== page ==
One of the most common questions I see on affiliate marketing forums is the classic “Should I link directly to an offer or build a landing page?”
I can count on one hand the number of campaigns I’ve made money from without the help of a landing page. Direct linking may work for some. But it’s never outperformed any of my campaigns where I’ve pre-sold the offer ahead. Now that doesn’t mean you should take my words for gospel. The equation is altered by your choice of niche, traffic source, keyword targets, and probably what you ate for breakfast this morning.
But that’s besides the point of this post. I think if you’re going to use a landing page, the least you can do is make it a good one. I’ve seen some jawdroppingly bad landing pages over the years. So bad they could only have been designed by the Escobar Status dude (baby please come back).
If you haven’t checked it out already, StackThatMoney had a very useful post this week offering seven conversion boosting scripts. Some of these are highly relevant to the landing pages you should be creating. But while they will all make a difference, they don’t quite add the missing ingredients which most marketers tend to overlook – the language you use to persuade.
Our actual landing page copy is one of the most important links in the affiliate chain, and it’s often the last to be split-tested. We pay so much attention to our faltering CTRs and our faintly different banners that we often forget to split test this decisive persuasion tool. That’s probably because it’s a lot easier to find a new dating stock image than it is to learn how to write better copy.
The best landing pages act on the message of the ad that preceded them and channel the focus towards your end goal. Presumably to get the user to sign up to some crappy service he’d be embarrassed to tell his friends about. If you’re wondering why your landing page isn’t making a difference on your bottom line, it’s usually because the sales funnel is leaking relevance.
If your ad doesn’t gel with the benefits you’re listing in your landing page, the user is going to click away.
If the offer doesn’t deliver the benefits you’ve described in your landing page, the EPC is going to be low.
I look at dating ads on Plentyoffish and often see headlines like “Our Women Need More Tall Smokers, Join Now!” And I think to myself, okay, maybe I missed the release of Mate 1’s latest “Free Weekend Pass For Nicotineheads” landing page. But I haven’t, so is this really a sophisticated marketing ploy? No, it’s just a cheap trick to increase CTR based on user attributes. It may enjoy short lived success while the CTR is strong, but inevitably it falls apart because the correlation is wafer thin and built on cones of sand.
If you’re going to exploit user attributes for your ads, you have to choose attributes that actually have some relevance. Otherwise you’ll lose way too many eyeballs in the jump from ad to landing page. Getting a user to click from your landing page through to the merchant is actually very easy. But only if you’ve pre-qualified them with ads that tie in to the benefits you’re about to sell.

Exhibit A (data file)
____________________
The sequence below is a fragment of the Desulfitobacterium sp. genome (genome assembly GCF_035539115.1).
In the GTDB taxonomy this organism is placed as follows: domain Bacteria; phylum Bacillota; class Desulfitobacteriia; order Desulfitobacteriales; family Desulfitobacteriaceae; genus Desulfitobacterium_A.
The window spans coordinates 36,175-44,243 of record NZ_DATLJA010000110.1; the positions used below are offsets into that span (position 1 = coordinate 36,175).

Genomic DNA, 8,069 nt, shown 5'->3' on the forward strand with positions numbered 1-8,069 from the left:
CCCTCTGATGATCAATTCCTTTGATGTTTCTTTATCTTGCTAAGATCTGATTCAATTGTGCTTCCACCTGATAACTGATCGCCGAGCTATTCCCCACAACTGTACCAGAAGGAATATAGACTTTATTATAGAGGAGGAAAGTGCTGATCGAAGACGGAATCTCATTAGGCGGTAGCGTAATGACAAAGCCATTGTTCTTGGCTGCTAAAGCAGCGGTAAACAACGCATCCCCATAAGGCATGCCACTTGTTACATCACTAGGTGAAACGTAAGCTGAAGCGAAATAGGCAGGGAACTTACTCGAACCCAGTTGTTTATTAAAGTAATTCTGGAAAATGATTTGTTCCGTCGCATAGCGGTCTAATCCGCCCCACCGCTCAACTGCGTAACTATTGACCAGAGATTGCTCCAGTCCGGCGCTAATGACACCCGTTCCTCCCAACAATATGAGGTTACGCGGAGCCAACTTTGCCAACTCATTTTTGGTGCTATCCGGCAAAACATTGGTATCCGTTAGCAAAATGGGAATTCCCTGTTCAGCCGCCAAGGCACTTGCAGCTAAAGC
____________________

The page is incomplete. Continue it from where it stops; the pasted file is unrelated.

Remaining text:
At the heart of your campaign, it doesn’t matter how great your landing page is as a standalone advertisement. It has to tie in with your previous ads in order to be effective, or the user will simply leave disenchanted.
I’ve regularly touted the benefits of using “YES language” on a landing page. This is a copywriting technique where you ask as many rhetorical questions as you can, always the with the intention of getting a resounding “YES!” from your reader. A headline like “Do You Want To Get Ripped In Time For Summer?” is more of an attention grabber than simply stating “New Formula Promises Abs Within Months”. There’s another language tool at work there, which I will come to later. It involves getting the reader to picture himself in various states. If you can control the states, you can control his emotion. And if you can steer his emotion in to a buying state of mind, congratulations, you’re a better writer than most affiliate marketers out there.
Use concise language and always write for the subordinate classes. Just because you have a degree in English literature, that’s no license to alienate 70% of your target market by typing like a pompous prick with his head up his arse. Short snappy sentences are the way to go. Something I like to remind myself in any of my copywriting is that ambiguity is never a good trait when you’re trying to sell something. It’s the mark of a copywriter who isn’t truly invested in a product or it’s benefits.
There’s a beaten dead horse lurking around affiliate marketing blogs that says you should always sell the benefits, not the features, of whatever you’re promoting.
Yes, you should. But understand that there’s a difference between selling the benefits and simply listing the benefits hoping one of them fills a “tick if applicable” box in the consumer’s head. I spy on many affiliate landing pages and it really shines through how bland and uninspiring the writing can be.
“Sell the benefits, not the features,” simply isn’t good enough. You need to sell those benefits in such a way that the reader has no choice but to imagine them sweeping through his life and making a change for the better. Reeling off the A-Z of “Things My Product Can Do For You” is technically correct in the marketing sense. But it’s just not effective, in my opinion, unless at some point those benefits flick a switch from “this could be me”, to “this WILL be me if I act now” in the reader’s head.
How do you do that?
You either have the natural talent, or you hire somebody else who does. It goes back to what I was saying in my last post about outsourcing. If you want the best, you better be the best…or be prepared to pay for the best.
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